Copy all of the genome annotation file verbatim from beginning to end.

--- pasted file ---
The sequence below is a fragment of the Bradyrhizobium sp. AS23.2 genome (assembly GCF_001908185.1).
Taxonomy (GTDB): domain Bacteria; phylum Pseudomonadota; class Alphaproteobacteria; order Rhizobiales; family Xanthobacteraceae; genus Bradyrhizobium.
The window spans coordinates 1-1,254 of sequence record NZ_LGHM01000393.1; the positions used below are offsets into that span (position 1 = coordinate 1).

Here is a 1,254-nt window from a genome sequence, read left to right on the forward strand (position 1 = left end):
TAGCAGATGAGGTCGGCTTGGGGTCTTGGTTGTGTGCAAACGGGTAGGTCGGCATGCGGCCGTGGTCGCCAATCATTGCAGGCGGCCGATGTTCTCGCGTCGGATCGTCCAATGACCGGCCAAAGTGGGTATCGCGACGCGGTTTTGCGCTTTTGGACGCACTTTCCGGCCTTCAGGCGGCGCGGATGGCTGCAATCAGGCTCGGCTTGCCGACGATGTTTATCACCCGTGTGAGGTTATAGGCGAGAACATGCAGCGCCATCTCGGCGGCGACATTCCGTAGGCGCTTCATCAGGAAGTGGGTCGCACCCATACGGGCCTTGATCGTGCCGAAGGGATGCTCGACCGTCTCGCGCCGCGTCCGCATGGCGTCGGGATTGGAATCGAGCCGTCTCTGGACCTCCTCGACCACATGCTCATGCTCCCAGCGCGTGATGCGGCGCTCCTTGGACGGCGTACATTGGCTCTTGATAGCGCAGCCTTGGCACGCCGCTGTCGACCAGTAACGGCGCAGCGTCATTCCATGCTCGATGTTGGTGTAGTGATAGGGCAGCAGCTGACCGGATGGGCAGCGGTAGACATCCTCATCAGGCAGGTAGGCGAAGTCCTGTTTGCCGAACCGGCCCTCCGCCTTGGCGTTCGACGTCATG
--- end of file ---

The sequence below is a fragment of the Bradyrhizobium sp. AS23.2 genome (assembly GCF_001908185.1).
Taxonomy (GTDB): domain Bacteria; phylum Pseudomonadota; class Alphaproteobacteria; order Rhizobiales; family Xanthobacteraceae; genus Bradyrhizobium.
The window spans coordinates 1-1,254 of sequence record NZ_LGHM01000393.1; the positions used below are offsets into that span (position 1 = coordinate 1).

Here is a 1,254-nt window from a genome sequence, read left to right on the forward strand (position 1 = left end):
TAGCAGATGAGGTCGGCTTGGGGTCTTGGTTGTGTGCAAACGGGTAGGTCGGCATGCGGCCGTGGTCGCCAATCATTGCAGGCGGCCGATGTTCTCGCGTCGGATCGTCCAATGACCGGCCAAAGTGGGTATCGCGACGCGGTTTTGCGCTTTTGGACGCACTTTCCGGCCTTCAGGCGGCGCGGATGGCTGCAATCAGGCTCGGCTTGCCGACGATGTTTATCACCCGTGTGAGGTTATAGGCGAGAACATGCAGCGCCATCTCGGCGGCGACATTCCGTAGGCGCTTCATCAGGAAGTGGGTCGCACCCATACGGGCCTTGATCGTGCCGAAGGGATGCTCGACCGTCTCGCGCCGCGTCCGCATGGCGTCGGGATTGGAATCGAGCCGTCTCTGGACCTCCTCGACCACATGCTCATGCTCCCAGCGCGTGATGCGGCGCTCCTTGGACGGCGTACATTGGCTCTTGATAGCGCAGCCTTGGCACGCCGCTGTCGACCAGTAACGGCGCAGCGTCATTCCATGCTCGATGTTGGTGTAGTGATAGGGCAGCAGCTGACCGGATGGGCAGCGGTAGACATCCTCATCAGGCAGGTAGGCGAAGTCCTGTTTGCCGAACCGGCCCTCCGCCTTGGCGTTCGACGTCATG